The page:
Fluids of differential type: Critical review and thermodynamic analysis
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Thermodynamics, in the form of a dissipation inequality and the commonly accepted idea that the stored energy should have an extremum in equilibrium, is used to find restrictions on the response functions for the stress and the stored energy in incompressible fluids of differential type. For those special fluids of differential type known as grade n fluids these thermodynamic restrictions have been a source of some controversy and much confusion not withstanding the fact that they are in complete harmony with results achieved by either linear or nonlinear stability analysis. In order to clarify the issues that seem to underlie this controversy, we provide an extended analysis of the genesis and development of fluids of differential type. As part of our analysis, we will show that certain ideas of flow retardation and model approximation have been consistently misinterpreted. Additionally, we establish several new results concerning the thermodynamics of these materials. A special application of our results reveals that work of Joseph [1, 2] and Renardy  on the instability of the rest state for certain, very special grade n fluids is in fact inapplicable to all those grade n fluids that are consistent with thermodynamics. © 1995.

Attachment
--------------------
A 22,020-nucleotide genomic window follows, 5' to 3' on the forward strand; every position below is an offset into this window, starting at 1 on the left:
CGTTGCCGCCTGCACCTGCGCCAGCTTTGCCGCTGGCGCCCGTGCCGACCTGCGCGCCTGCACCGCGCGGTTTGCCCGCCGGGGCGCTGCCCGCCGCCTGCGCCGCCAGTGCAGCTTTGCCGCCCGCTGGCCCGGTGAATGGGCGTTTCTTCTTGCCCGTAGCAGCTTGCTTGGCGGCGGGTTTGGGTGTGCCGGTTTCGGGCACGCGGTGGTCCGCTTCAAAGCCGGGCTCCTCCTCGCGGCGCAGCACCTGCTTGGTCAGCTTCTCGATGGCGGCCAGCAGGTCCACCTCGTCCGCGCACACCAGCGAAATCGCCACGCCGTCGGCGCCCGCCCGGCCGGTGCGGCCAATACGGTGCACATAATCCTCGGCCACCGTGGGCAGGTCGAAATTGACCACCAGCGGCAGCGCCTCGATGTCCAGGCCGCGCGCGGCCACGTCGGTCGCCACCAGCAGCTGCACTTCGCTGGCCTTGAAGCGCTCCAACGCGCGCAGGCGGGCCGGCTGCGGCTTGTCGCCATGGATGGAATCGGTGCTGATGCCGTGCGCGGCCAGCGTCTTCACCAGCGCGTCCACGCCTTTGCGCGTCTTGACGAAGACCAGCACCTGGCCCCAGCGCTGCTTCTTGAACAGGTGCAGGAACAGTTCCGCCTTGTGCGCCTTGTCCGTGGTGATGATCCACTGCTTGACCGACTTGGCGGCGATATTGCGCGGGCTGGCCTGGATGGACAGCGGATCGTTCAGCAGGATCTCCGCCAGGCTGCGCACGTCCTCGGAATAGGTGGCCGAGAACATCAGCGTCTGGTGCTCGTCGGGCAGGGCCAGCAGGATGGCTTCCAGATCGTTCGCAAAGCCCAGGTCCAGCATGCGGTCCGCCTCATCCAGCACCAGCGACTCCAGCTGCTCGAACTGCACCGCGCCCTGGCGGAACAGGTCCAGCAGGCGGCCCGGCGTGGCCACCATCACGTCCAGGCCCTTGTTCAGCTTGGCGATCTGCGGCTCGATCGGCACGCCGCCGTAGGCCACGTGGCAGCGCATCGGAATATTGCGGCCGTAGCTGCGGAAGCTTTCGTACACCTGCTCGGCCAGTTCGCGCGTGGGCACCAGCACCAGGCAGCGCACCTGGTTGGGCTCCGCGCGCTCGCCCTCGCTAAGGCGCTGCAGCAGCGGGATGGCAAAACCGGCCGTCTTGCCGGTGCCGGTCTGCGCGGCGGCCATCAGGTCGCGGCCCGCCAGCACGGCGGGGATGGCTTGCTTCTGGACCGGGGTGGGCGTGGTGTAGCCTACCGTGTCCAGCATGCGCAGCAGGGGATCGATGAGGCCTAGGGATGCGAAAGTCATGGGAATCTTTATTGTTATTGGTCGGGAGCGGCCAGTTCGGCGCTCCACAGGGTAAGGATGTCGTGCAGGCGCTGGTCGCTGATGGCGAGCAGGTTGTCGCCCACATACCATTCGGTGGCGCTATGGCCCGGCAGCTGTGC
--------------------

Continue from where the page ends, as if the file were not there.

author list (cited authors)
Dunn, J. E., & Rajagopal, K. R.